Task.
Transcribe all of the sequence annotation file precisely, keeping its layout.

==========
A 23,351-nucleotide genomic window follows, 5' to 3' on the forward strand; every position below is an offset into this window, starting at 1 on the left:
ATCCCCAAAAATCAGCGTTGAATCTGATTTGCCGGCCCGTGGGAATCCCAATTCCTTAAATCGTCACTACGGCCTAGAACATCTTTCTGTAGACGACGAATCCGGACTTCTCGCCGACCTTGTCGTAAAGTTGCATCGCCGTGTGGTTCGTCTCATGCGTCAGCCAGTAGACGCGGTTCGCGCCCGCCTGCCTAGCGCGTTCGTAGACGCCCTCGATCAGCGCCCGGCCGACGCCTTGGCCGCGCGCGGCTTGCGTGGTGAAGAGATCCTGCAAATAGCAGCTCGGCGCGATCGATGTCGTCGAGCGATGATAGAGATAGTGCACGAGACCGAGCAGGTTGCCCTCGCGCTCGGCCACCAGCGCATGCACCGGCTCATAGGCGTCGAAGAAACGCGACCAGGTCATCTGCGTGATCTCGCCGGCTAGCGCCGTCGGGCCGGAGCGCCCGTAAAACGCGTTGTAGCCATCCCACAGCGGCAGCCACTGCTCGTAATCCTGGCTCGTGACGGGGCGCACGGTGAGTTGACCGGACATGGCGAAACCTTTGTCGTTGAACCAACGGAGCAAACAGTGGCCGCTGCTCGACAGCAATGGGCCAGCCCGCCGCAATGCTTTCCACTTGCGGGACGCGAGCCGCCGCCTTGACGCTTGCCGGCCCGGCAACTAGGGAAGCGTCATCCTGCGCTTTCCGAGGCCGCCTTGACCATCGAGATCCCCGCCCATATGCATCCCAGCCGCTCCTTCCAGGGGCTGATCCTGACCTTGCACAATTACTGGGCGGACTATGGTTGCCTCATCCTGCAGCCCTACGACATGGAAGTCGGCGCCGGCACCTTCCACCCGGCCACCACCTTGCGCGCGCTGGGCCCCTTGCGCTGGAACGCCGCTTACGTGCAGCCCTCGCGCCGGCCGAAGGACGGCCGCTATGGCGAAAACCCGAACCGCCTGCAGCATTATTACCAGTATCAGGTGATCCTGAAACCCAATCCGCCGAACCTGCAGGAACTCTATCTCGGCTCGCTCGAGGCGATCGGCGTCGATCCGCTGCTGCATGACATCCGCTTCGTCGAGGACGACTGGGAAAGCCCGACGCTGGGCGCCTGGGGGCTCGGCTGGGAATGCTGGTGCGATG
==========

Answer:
A 23,351-nucleotide genomic window follows, 5' to 3' on the forward strand; every position below is an offset into this window, starting at 1 on the left:
ATCCCCAAAAATCAGCGTTGAATCTGATTTGCCGGCCCGTGGGAATCCCAATTCCTTAAATCGTCACTACGGCCTAGAACATCTTTCTGTAGACGACGAATCCGGACTTCTCGCCGACCTTGTCGTAAAGTTGCATCGCCGTGTGGTTCGTCTCATGCGTCAGCCAGTAGACGCGGTTCGCGCCCGCCTGCCTAGCGCGTTCGTAGACGCCCTCGATCAGCGCCCGGCCGACGCCTTGGCCGCGCGCGGCTTGCGTGGTGAAGAGATCCTGCAAATAGCAGCTCGGCGCGATCGATGTCGTCGAGCGATGATAGAGATAGTGCACGAGACCGAGCAGGTTGCCCTCGCGCTCGGCCACCAGCGCATGCACCGGCTCATAGGCGTCGAAGAAACGCGACCAGGTCATCTGCGTGATCTCGCCGGCTAGCGCCGTCGGGCCGGAGCGCCCGTAAAACGCGTTGTAGCCATCCCACAGCGGCAGCCACTGCTCGTAATCCTGGCTCGTGACGGGGCGCACGGTGAGTTGACCGGACATGGCGAAACCTTTGTCGTTGAACCAACGGAGCAAACAGTGGCCGCTGCTCGACAGCAATGGGCCAGCCCGCCGCAATGCTTTCCACTTGCGGGACGCGAGCCGCCGCCTTGACGCTTGCCGGCCCGGCAACTAGGGAAGCGTCATCCTGCGCTTTCCGAGGCCGCCTTGACCATCGAGATCCCCGCCCATATGCATCCCAGCCGCTCCTTCCAGGGGCTGATCCTGACCTTGCACAATTACTGGGCGGACTATGGTTGCCTCATCCTGCAGCCCTACGACATGGAAGTCGGCGCCGGCACCTTCCACCCGGCCACCACCTTGCGCGCGCTGGGCCCCTTGCGCTGGAACGCCGCTTACGTGCAGCCCTCGCGCCGGCCGAAGGACGGCCGCTATGGCGAAAACCCGAACCGCCTGCAGCATTATTACCAGTATCAGGTGATCCTGAAACCCAATCCGCCGAACCTGCAGGAACTCTATCTCGGCTCGCTCGAGGCGATCGGCGTCGATCCGCTGCTGCATGACATCCGCTTCGTCGAGGACGACTGGGAAAGCCCGACGCTGGGCGCCTGGGGGCTCGGCTGGGAATGCTGGTGCGATG